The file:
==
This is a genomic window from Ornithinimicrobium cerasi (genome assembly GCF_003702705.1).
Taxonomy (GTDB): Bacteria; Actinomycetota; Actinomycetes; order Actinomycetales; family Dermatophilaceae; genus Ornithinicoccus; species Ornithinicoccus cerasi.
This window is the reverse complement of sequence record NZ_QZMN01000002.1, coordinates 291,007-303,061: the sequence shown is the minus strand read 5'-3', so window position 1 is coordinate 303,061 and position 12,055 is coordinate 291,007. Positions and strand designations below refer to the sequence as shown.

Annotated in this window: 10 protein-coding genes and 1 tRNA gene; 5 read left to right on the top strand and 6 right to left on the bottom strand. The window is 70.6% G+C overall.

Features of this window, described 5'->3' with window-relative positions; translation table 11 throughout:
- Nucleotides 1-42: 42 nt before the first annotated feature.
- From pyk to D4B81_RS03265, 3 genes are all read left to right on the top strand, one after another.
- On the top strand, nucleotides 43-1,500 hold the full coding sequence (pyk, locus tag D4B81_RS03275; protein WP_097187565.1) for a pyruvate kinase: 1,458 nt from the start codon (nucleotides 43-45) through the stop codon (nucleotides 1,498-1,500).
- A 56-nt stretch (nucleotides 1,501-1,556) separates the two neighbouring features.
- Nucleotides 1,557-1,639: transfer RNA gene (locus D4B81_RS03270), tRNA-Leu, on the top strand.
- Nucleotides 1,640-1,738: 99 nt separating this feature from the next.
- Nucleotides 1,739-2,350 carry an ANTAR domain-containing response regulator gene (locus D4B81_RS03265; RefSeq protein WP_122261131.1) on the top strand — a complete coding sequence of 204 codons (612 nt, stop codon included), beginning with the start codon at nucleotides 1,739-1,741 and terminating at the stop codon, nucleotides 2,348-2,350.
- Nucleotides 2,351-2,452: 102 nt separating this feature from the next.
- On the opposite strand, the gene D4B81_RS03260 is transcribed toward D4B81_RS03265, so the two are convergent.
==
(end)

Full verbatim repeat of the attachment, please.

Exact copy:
This is a genomic window from Ornithinimicrobium cerasi (genome assembly GCF_003702705.1).
Taxonomy (GTDB): Bacteria; Actinomycetota; Actinomycetes; order Actinomycetales; family Dermatophilaceae; genus Ornithinicoccus; species Ornithinicoccus cerasi.
This window is the reverse complement of sequence record NZ_QZMN01000002.1, coordinates 291,007-303,061: the sequence shown is the minus strand read 5'-3', so window position 1 is coordinate 303,061 and position 12,055 is coordinate 291,007. Positions and strand designations below refer to the sequence as shown.

Annotated in this window: 10 protein-coding genes and 1 tRNA gene; 5 read left to right on the top strand and 6 right to left on the bottom strand. The window is 70.6% G+C overall.

Features of this window, described 5'->3' with window-relative positions; translation table 11 throughout:
- Nucleotides 1-42: 42 nt before the first annotated feature.
- From pyk to D4B81_RS03265, 3 genes are all read left to right on the top strand, one after another.
- On the top strand, nucleotides 43-1,500 hold the full coding sequence (pyk, locus tag D4B81_RS03275; protein WP_097187565.1) for a pyruvate kinase: 1,458 nt from the start codon (nucleotides 43-45) through the stop codon (nucleotides 1,498-1,500).
- A 56-nt stretch (nucleotides 1,501-1,556) separates the two neighbouring features.
- Nucleotides 1,557-1,639: transfer RNA gene (locus D4B81_RS03270), tRNA-Leu, on the top strand.
- Nucleotides 1,640-1,738: 99 nt separating this feature from the next.
- Nucleotides 1,739-2,350 carry an ANTAR domain-containing response regulator gene (locus D4B81_RS03265; RefSeq protein WP_122261131.1) on the top strand — a complete coding sequence of 204 codons (612 nt, stop codon included), beginning with the start codon at nucleotides 1,739-1,741 and terminating at the stop codon, nucleotides 2,348-2,350.
- Nucleotides 2,351-2,452: 102 nt separating this feature from the next.
- On the opposite strand, the gene D4B81_RS03260 is transcribed toward D4B81_RS03265, so the two are convergent.